ASHBURN — A community organizer is hoping to deny Ald. Derrick Curtis a third term representing the Southwest Side’s 18th Ward in City Council.
Heather Wills is Curtis’ lone challenger in the race. Curtis was elected in 2015 and easily won his second term in 2019.
Curtis is hoping neighbors will choose him again to lead the area while Wills is banking on her commitment to community engagement and organizing will appeal to voters hoping for new leadership for Ashburn, Scottsdale, Parkview, Marycrest, Wrightwood and Beverly View.
Election Day is Feb. 28.
Here’s a closer look at the two candidates.
Curtis was a ward superintendent for the city’s streets and sanitation department and a Democratic committeeman before joining City Council. He forced incumbent Ald. Lona Lane into a runoff in 2015, which he easily won.
Curtis said he’s seeking a third term because he enjoys helping people and believes it’s difficult to create change within four-year terms.
“It takes more than just a year or four years — one term — to get things done,” Curtis said. “That’s why no one should ever have one term because it’s just hard for infrastructure. In my last map of the ward there were 96.3 miles of streets and sidewalks and we don’t get enough money per year to take care of all of it.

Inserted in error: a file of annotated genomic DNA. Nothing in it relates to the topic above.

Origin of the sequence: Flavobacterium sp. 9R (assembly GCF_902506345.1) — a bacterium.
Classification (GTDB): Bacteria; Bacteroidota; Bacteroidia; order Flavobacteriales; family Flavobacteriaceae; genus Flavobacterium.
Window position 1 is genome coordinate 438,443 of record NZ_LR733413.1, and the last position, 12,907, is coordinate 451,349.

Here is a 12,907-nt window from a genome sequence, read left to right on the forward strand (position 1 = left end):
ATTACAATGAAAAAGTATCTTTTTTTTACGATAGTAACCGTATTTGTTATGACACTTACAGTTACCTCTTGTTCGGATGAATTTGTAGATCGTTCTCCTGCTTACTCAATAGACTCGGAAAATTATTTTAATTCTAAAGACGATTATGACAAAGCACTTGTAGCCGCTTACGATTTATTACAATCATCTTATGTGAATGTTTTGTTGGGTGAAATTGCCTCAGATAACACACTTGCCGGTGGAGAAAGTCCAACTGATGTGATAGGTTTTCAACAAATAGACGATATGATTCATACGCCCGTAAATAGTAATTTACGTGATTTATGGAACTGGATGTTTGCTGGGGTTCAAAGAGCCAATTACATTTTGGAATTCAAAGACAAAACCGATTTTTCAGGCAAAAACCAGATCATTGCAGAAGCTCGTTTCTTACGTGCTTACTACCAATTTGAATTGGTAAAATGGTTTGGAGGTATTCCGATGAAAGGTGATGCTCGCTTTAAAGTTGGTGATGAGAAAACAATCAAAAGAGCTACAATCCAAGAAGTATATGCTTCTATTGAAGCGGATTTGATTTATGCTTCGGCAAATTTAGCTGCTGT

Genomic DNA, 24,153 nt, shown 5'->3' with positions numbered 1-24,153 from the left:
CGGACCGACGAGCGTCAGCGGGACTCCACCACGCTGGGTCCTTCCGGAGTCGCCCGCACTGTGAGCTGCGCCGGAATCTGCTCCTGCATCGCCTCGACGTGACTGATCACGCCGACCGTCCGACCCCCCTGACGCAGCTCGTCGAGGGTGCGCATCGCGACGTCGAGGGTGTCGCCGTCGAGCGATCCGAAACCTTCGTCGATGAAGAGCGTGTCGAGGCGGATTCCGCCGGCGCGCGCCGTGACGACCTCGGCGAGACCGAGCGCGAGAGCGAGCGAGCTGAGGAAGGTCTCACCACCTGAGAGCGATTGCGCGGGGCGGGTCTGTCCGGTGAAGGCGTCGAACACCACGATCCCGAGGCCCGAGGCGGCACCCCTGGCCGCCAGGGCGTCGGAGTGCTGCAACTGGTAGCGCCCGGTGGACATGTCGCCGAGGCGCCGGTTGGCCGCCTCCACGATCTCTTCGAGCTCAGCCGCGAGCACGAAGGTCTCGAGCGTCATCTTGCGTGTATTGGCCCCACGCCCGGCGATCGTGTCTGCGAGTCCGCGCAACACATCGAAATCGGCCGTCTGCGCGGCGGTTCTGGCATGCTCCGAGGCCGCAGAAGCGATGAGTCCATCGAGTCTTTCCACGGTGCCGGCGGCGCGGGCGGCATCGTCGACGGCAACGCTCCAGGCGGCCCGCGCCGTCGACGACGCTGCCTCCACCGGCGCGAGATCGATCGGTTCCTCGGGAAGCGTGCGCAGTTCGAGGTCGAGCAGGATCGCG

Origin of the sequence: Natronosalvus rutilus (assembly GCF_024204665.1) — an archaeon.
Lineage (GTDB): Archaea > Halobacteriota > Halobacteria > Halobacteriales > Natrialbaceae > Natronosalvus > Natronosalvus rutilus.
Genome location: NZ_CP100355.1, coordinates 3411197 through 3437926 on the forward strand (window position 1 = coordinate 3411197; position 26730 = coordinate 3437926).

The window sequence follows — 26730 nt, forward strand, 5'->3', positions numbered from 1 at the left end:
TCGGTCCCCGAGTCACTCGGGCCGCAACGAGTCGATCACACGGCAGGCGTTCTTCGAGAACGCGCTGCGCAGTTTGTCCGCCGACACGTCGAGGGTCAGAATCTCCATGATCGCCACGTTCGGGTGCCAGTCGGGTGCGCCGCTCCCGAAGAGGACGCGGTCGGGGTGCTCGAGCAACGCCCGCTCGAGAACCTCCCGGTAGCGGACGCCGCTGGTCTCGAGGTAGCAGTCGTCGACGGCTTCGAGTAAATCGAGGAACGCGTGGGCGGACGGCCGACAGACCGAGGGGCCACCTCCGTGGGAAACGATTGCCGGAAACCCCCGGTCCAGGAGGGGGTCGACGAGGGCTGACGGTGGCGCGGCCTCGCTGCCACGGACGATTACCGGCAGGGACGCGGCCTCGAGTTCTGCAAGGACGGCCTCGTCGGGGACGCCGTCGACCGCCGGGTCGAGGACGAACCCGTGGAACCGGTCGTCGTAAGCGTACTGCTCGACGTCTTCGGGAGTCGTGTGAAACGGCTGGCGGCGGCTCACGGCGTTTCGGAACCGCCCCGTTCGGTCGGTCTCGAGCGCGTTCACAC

“You have to give each area of the ward a little bit of the pie so economic development takes almost a year sometimes to get things [going].”
Curtis supported the transformation of the former Luther High School into a Pete’s Fresh Market in 2020. It was the area’s first grocery store in over 10 years, Curtis said.
There are several developments in the works that would be better served if he were reelected, he said.
Curtis is working with the owners of Ford City Mall and the Chicago Department of Planning and Development to revitalize the once thriving shopping center, he said. He is also looking for a developer to rebuild the Ford City Condo Association apartment complex, he said. Continuing this project would be one of Curtis’ priorities if reelected in February, he said.
“It’s important that we keep things like a mall and keep financial interests on our side, instead of stores going right across the street on the suburban side,” Curtis said.
He’s also working on bringing businesses like Starbucks, Dunkin’ Donuts and other businesses to the 18th Ward, he said.